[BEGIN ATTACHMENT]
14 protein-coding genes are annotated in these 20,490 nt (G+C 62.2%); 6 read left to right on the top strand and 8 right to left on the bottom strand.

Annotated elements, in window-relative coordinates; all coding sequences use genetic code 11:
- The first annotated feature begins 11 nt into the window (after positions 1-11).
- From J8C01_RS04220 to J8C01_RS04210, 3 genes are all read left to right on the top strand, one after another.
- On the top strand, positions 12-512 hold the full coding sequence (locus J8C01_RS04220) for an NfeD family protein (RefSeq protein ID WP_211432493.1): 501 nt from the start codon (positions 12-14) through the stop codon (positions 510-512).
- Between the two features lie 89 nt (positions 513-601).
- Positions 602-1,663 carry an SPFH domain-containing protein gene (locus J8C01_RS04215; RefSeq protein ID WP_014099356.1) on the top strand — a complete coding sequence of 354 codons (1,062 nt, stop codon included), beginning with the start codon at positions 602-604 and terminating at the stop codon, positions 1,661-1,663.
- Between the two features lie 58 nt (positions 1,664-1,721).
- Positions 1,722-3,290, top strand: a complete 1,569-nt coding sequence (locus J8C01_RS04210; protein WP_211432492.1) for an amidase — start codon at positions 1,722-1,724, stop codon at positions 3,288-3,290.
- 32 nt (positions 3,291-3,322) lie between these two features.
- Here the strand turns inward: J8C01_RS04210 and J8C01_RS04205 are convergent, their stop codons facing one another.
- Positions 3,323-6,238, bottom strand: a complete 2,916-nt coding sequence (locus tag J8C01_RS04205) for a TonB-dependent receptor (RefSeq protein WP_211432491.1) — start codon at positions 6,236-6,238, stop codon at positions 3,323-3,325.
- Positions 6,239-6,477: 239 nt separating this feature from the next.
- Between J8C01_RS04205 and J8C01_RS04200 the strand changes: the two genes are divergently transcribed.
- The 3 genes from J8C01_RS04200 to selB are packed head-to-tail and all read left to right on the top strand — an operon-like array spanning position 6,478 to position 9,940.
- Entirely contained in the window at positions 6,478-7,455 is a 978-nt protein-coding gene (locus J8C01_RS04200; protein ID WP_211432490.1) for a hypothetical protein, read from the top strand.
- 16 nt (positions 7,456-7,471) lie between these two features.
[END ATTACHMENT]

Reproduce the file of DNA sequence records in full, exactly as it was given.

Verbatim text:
14 protein-coding genes are annotated in these 20,490 nt (G+C 62.2%); 6 read left to right on the top strand and 8 right to left on the bottom strand.

Annotated elements, in window-relative coordinates; all coding sequences use genetic code 11:
- The first annotated feature begins 11 nt into the window (after positions 1-11).
- From J8C01_RS04220 to J8C01_RS04210, 3 genes are all read left to right on the top strand, one after another.
- On the top strand, positions 12-512 hold the full coding sequence (locus J8C01_RS04220) for an NfeD family protein (RefSeq protein ID WP_211432493.1): 501 nt from the start codon (positions 12-14) through the stop codon (positions 510-512).
- Between the two features lie 89 nt (positions 513-601).
- Positions 602-1,663 carry an SPFH domain-containing protein gene (locus J8C01_RS04215; RefSeq protein ID WP_014099356.1) on the top strand — a complete coding sequence of 354 codons (1,062 nt, stop codon included), beginning with the start codon at positions 602-604 and terminating at the stop codon, positions 1,661-1,663.
- Between the two features lie 58 nt (positions 1,664-1,721).
- Positions 1,722-3,290, top strand: a complete 1,569-nt coding sequence (locus J8C01_RS04210; protein WP_211432492.1) for an amidase — start codon at positions 1,722-1,724, stop codon at positions 3,288-3,290.
- 32 nt (positions 3,291-3,322) lie between these two features.
- Here the strand turns inward: J8C01_RS04210 and J8C01_RS04205 are convergent, their stop codons facing one another.
- Positions 3,323-6,238, bottom strand: a complete 2,916-nt coding sequence (locus tag J8C01_RS04205) for a TonB-dependent receptor (RefSeq protein WP_211432491.1) — start codon at positions 6,236-6,238, stop codon at positions 3,323-3,325.
- Positions 6,239-6,477: 239 nt separating this feature from the next.
- Between J8C01_RS04205 and J8C01_RS04200 the strand changes: the two genes are divergently transcribed.
- The 3 genes from J8C01_RS04200 to selB are packed head-to-tail and all read left to right on the top strand — an operon-like array spanning position 6,478 to position 9,940.
- Entirely contained in the window at positions 6,478-7,455 is a 978-nt protein-coding gene (locus J8C01_RS04200; protein ID WP_211432490.1) for a hypothetical protein, read from the top strand.
- 16 nt (positions 7,456-7,471) lie between these two features.